7 ways to help a dog who is scared of storms
The handsome guy in the star-spangled thunder coat is Brutus. It wasn’t long after we adopted him we found out he had anxiety during storms and fireworks. He would bark, shiver, pant, and once he even tore up his nose and teeth in a panic trying to dig thru a bathtub drain. On the other side of the extreme is the sweet girl laying next him, Bella. She could have slept thru the War of 1812. So what makes one dog scared of storms and loud noises over another? There isn’t really a definite answer for that. Some speculate that dogs are sensitive to the barometric pressure, the low-frequency rumbles, or have been conditioned to be scared of loud noises. Whatever the reason, it is hard as a pet owner to see your furry friend in a panic over something you can’t control.
There is no easy “fix” but HOPE IS NOT LOST!! Here are 7 things you can do to help reduce your pet's anxiety. Some have worked for my dog while others haven’t. Keep in mind that every dog is different and what works for one dog may not work for another. It’s about finding what helps YOUR dog.
1. Lots of exercise before a storm
This isn’t always possible. Sometimes storms pop up out of nowhere but if you know one is coming try to exercise your dog as much as possible beforehand. A tired dog is a happy dog! Also giving your dog regular walks can help reduce overall stress and pent up energy that can come out as anxious behavior later.
2. Give your dog a safe space
This could be an open crate, closet, laundry room, bathroom or any other space away from windows. Don’t force your dog into a space and don’t trap them in a room unless they feel more comfortable with the door closed. Let them show you where they feel safe. Pets usually have their go to spot where you can find them when they are scared. Make sure your pet has access to that space and try making it comfortable. Put down a dog bed or some blankets and keep the lights low. If you’re using a crate cover it with a blanket or two and leave the door open. This will help make it feel like a den and can also absorb some of the outside noise.
Once your pet has found his designated “safe space” you can also teach them to seek it out on command. It helps give the dog a sense of direction. The key to this behavior modification is to practice before a storm arrives. It’s like doing a fire drill, knowing what to do ahead of time helps reduce panic. Lead your dog to his safe place and reward calm behavior while there. Stop rewards and affection when they start to get anxious or you could end up just encouraging the anxiety.
Turn on a radio or TV to help drown out the storm. Distract your pet with games and treats. Make sure you do this at the first sign of a storm and before your pet gets worked up. Get out their favorite toy for some fun playtime. Try puzzles and treats to help occupy their mind. Having a stuffed kong on hand in the freezer can be a life saver! It gives your pet a longer lasting activity to distract them. Again, stop rewards and play if they start to get anxious or you could end up encouraging the behavior.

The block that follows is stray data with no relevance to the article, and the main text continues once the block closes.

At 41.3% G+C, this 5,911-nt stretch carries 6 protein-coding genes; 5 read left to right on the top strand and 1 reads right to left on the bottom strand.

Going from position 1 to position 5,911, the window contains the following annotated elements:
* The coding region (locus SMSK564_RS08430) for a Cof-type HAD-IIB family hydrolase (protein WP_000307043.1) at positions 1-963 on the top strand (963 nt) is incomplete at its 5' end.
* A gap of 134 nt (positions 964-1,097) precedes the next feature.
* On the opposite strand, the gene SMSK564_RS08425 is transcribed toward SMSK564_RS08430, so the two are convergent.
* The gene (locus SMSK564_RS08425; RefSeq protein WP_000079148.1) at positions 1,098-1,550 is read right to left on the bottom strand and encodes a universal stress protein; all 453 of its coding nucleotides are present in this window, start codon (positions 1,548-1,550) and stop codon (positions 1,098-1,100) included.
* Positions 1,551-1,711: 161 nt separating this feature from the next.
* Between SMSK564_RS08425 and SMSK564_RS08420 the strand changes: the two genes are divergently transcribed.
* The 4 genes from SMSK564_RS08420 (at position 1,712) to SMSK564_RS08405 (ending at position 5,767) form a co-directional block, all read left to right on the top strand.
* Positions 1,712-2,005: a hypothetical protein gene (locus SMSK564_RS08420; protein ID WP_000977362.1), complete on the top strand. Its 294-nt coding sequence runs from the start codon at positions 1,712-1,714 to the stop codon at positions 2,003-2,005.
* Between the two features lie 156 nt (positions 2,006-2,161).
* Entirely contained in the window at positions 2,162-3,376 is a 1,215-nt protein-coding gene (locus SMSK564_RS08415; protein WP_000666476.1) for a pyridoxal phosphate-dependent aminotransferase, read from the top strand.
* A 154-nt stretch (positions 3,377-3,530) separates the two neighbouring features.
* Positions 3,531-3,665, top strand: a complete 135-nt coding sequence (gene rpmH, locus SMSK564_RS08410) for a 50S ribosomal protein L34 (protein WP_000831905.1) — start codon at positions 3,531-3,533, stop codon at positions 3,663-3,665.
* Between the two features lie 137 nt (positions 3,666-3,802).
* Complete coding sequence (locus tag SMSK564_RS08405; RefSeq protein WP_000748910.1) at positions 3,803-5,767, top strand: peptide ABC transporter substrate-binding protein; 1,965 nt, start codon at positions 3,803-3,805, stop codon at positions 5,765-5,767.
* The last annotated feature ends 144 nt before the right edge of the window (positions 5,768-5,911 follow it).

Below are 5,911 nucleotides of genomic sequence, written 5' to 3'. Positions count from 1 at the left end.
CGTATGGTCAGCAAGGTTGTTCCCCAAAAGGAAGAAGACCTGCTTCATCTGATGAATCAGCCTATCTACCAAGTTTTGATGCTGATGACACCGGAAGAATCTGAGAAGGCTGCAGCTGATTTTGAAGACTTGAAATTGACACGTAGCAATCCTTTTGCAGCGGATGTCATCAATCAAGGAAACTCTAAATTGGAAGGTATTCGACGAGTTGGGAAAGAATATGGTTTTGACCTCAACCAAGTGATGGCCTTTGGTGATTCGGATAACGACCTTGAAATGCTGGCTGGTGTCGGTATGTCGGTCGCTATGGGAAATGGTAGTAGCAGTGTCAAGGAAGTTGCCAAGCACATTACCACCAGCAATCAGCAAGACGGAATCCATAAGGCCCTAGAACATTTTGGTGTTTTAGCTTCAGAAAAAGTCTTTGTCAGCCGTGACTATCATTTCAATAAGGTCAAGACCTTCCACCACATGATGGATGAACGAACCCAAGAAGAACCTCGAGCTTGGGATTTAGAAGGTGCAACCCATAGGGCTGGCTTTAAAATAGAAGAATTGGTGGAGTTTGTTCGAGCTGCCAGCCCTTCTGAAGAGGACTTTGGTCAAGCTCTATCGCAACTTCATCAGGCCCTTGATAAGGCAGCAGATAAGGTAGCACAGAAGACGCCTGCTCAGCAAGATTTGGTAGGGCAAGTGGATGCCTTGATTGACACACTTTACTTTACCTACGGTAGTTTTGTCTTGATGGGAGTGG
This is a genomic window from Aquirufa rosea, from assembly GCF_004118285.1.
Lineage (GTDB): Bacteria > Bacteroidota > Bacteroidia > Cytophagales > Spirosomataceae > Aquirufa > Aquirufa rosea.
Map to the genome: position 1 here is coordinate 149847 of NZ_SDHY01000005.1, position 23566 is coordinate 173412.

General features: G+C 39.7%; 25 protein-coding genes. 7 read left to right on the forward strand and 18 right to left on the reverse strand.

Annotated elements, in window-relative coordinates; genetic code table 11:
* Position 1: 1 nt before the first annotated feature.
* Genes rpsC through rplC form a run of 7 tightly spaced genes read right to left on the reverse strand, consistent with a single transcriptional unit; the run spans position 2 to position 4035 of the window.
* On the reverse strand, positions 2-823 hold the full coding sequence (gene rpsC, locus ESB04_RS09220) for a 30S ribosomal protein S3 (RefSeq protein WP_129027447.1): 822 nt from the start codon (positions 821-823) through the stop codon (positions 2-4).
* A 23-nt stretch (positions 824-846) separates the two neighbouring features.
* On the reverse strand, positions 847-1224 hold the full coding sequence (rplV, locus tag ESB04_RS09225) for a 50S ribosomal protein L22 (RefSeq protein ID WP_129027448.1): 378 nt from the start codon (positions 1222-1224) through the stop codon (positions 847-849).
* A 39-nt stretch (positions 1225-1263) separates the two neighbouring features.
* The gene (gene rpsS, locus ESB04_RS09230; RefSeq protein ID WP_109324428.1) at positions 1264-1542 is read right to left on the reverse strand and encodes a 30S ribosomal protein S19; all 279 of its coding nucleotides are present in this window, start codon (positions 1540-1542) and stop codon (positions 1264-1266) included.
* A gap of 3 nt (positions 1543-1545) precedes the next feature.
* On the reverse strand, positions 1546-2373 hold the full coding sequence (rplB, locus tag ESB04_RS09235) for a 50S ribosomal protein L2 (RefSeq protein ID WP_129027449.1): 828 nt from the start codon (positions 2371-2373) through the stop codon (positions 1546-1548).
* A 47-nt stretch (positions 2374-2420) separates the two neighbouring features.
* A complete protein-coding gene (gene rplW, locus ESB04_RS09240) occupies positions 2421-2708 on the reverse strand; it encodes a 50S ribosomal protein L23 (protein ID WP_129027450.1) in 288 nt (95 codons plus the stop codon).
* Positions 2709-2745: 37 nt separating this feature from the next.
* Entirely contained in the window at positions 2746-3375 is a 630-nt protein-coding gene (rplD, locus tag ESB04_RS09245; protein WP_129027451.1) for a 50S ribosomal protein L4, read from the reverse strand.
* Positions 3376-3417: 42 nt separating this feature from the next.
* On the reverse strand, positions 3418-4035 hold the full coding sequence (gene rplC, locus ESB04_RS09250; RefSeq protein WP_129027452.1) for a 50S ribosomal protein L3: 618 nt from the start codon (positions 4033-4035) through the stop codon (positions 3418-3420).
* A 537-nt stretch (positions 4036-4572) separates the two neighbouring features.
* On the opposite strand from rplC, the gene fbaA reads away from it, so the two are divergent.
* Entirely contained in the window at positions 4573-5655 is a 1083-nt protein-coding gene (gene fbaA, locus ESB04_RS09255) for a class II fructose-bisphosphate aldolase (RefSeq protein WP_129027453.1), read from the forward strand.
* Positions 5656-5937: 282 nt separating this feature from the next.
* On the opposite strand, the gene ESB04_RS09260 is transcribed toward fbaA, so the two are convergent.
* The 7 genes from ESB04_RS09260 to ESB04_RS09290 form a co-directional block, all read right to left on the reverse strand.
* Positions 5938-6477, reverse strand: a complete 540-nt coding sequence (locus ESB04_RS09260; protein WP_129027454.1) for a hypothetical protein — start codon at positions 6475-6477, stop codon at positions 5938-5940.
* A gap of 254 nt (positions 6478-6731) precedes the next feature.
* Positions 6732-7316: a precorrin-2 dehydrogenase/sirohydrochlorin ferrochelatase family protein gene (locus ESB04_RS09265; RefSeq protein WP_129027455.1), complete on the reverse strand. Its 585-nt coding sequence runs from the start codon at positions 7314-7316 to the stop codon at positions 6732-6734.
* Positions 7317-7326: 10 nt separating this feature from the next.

Here are some links to recipes for kongs
4. Behavior Modification
Do not encourage panicked behavior by scooping up your pet. I know, easier said than done when all you want to do is snuggle the fear away. By giving your pet affection when they start to panic you could also be reinforcing the behavior. This could also prevent your pup from being able to deal with a storm or loud noise while you are away. Instead try to remain as calm and collected as possible and only reward calm behavior. Wait till your pet has settled down to show affection.
5. Snug wraps or thunder jackets
The idea behind these is that the compression has a calming effect on your dog. I will say that I personally use one for Brutus. It is not a magic coat that gives him some sort of super natural doggie powers (able to leap tall buildings and withstand even the worst of storms) but for him it does seem to lessen his anxiety. Unlike at Christmas time when he dresses up in his ugly sweater, he is always happy to put on his thunder coat. Some of these jackets can get a little pricey but there are some inexpensive DIY’s you can try at home.
Here is just one of the many websites out there for DIY thunder shirts.
6. Essential oils or other natural supplements (collars, oils, chews)
There are a plethora of chews, oils, pheromone collars, and vitamins available to try. Almost all products will say they “work”, I mean who is going to buy a pill that says “won’t really work but I have a picture of a dog on my label so you should buy me anyway!” Make sure you do your research on the product you are thinking of buying. I believe Petsmart and Petco both have money back guarantees on their products with the exclusion of prescriptions and vitamins. Check with the store and manufacturer to see what their return policy is on the item you are purchasing so you won’t feel like you are wasting your money.
Some dogs respond better to these natural solutions than others. I still recommend you give them a try, you never know what might work for your dog. They can be a great aid in combination with the other strategies I’ve mentioned.
7. Benadryl or other medication under the supervision of a vet
Sometimes all the above still won’t help curb your pets anxiety to a manageable level. Always consult your vet before starting your dog on any medication. You want to make sure what you are giving to your pet is safe and the correct dosage. Pills aren’t a “fix all” and should be at the end of your list of things to try.
Your dog may never sleep thru the loud booms and cracks of thunder, but with some time and effort you can help reduce their anxiety to a manageable level.